# The whole question of lens sharpness...

Started Jun 12, 2013 | Discussions thread
Re: The whole question of lens sharpness...

To follow on my previous post:

Alphoid wrote:

olliess wrote:

Alphoid wrote:

In theory, given a perfect model of the lens, I can completely undo any blur caused by the lens.

I took this statement to mean just what it said, namely that you could undo any blur given a perfect knowledge about the blur function of the lens. To me, that means lens defects, diffraction, defocus, and anything else that modifies a point in the image.

(above quoted for context)

[...]

Now moving on to your modified claim:

Original claim. You just misunderstood it

I will freely admit, my misunderstanding could be ongoing.    So let me just stick to points of clarification here...

1) The operation of masking the image with a fixed frame (e.g., a rectangular windowing) is equivalent to convolution in the frequency domain. Since the Fourier transform of a rectangle has infinite support, some of the variance below the Nyquist limit must be spread beyond the Nyquist limit. Do you agree?

I am not sure. I don't believe I agree, but I think I may be misunderstanding what you're trying to say. There are several things which I'm finding ambiguous (e.g. What operation in the optical chain corresponds to 'masking the image with a fixed frame?'). Can you write out the above being slightly more verbose/specific?

The lens blurs the original image; let's assume for simplicity it's exactly a convolution with a fixed PSF. Since the frame you capture is finite, some information that should have been within the frame has now been blurred outside the frame and is lost. Also, sources that should have been completely outside the frame can contaminate the captured frame.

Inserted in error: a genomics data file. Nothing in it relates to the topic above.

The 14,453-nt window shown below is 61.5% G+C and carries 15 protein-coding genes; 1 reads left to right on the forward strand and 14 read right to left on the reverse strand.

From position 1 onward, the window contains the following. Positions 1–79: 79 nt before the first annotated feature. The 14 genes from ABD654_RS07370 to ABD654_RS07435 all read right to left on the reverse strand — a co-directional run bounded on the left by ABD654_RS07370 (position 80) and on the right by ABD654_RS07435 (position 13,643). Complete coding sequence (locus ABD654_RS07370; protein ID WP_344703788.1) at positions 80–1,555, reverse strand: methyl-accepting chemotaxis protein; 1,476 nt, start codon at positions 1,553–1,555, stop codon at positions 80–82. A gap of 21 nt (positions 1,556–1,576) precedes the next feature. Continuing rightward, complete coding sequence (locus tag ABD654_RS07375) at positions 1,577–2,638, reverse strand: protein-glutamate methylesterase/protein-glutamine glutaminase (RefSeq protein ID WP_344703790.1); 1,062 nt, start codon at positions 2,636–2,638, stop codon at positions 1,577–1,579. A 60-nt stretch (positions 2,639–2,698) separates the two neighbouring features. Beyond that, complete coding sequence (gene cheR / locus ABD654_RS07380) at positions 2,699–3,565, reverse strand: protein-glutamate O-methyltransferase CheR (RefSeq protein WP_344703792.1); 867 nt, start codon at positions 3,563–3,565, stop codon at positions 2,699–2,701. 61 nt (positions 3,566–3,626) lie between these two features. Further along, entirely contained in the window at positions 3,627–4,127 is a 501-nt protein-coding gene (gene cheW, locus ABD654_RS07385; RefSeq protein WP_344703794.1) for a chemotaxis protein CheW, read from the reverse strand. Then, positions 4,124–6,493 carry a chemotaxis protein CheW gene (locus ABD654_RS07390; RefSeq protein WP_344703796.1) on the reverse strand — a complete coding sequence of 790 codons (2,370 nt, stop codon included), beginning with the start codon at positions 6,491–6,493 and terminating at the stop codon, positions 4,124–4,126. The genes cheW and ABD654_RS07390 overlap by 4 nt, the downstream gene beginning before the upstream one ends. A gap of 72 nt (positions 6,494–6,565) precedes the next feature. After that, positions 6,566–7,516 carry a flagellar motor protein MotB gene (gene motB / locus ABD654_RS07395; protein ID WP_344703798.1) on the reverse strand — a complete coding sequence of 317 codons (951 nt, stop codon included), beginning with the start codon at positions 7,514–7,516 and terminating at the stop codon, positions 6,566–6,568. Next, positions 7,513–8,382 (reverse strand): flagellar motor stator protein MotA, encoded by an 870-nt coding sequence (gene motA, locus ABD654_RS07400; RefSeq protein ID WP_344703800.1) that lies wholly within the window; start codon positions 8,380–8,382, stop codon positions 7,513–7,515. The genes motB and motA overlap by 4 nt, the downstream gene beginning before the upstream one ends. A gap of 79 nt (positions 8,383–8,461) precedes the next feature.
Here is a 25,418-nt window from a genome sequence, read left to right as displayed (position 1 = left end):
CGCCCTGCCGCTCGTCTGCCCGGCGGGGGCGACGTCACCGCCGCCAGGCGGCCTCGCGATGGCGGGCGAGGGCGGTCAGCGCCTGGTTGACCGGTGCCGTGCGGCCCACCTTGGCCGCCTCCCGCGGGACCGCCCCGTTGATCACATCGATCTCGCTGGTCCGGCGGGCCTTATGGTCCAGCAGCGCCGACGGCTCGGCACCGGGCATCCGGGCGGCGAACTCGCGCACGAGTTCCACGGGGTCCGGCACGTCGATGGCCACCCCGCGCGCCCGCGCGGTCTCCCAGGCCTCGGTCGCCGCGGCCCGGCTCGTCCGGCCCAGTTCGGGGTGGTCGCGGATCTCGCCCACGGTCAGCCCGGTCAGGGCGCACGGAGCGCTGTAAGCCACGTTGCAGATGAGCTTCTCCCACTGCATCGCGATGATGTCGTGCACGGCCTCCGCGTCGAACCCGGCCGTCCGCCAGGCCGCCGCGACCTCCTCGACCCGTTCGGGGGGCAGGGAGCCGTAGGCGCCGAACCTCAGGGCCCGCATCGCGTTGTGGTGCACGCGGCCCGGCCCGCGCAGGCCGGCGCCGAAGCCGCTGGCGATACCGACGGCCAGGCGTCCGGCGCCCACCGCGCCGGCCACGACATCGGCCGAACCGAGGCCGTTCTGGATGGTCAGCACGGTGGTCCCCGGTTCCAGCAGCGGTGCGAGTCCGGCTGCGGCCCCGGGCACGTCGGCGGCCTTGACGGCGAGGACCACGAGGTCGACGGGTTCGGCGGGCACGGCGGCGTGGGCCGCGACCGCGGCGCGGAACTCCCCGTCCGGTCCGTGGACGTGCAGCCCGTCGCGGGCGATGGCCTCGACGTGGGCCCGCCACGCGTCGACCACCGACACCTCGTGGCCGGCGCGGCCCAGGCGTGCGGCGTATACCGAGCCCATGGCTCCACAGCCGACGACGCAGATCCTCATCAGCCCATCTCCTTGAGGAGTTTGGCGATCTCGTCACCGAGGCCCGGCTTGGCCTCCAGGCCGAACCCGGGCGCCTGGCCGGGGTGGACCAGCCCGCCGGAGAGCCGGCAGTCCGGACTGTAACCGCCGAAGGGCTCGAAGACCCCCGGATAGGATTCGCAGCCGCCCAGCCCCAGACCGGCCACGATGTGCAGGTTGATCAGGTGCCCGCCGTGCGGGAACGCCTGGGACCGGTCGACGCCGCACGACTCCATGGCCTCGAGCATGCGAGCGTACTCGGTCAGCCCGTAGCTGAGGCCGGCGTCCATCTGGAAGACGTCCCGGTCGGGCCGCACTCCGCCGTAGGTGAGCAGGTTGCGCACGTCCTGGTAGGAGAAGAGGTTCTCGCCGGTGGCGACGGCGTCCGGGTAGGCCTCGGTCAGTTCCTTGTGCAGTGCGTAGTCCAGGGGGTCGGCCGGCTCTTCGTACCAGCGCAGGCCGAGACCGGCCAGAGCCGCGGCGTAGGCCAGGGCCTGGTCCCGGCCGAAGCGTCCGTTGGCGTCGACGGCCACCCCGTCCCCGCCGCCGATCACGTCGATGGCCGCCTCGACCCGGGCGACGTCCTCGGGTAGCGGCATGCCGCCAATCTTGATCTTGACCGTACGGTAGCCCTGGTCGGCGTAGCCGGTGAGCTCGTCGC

In the spatial domain, your captured image (I) is the convolution of the PSF (P) and the original image (O), windowed by a rectangular window (R):

I = R . (O * P).

2) in the spatial domain, some of the image gets spread beyond the edge of the frame

This is correct, but not significant. The PSF is small. This would only matter if the PSF was a substantial portion of the image.

The PSF may or may not be small in extent. In theory, even the PSF due only to diffraction has infinite support, although the magnitude is small outside of a small extent.

PSF due to the lens is small, at least as it relates to sharpness. Places where it is has large extent but small magnitude contribute to contrast (rather than sharpness).

Now you're getting into subjective arguments about what constitutes sharpness as opposed to contrast (or resolution). Objectively, the stated goal is to undo the blur.

The assumption that the PSF is "small" (here taken to mean "contained within a small radius") is also problematic. You might reasonably claim that deconvolution works in the limit that both the blur and the noise are small, but the point is, for any given blur radius there will be some level of noise which breaks the inversion, and for any level of noise, there is some size to the blur beyond which the original signal cannot be recovered.

As an aside, the PSF for the Hubble Space Telescope was not particularly small.

Furthermore, no matter how "small" (in physical units) your PSF is, it will become relatively "large" with increasing resolution.

G(H(image)+noise)=image+G(noise)

For a sharpening filter, G>1 at high frequencies, so noise increases. In practice, this doesn't matter much at low ISO

H and G are linear operators. H(image) + noise is not a linear operator. G is the inverse of H but not of H + noise, so G is not the inverse solution of the problem, right?

I think we're arguing terminology and what we consider to be 'the system.' You get exactly what I said -- your original image plus a transformed version of the noise. This undoes any blur caused by the lens. Do you disagree?

To sort of repeat the argument made in my previous post, it's meaningless to say you've "undone" the lens blur when you've also added an unspecified amount of noise which may or may not obscure the gains of your inversion.

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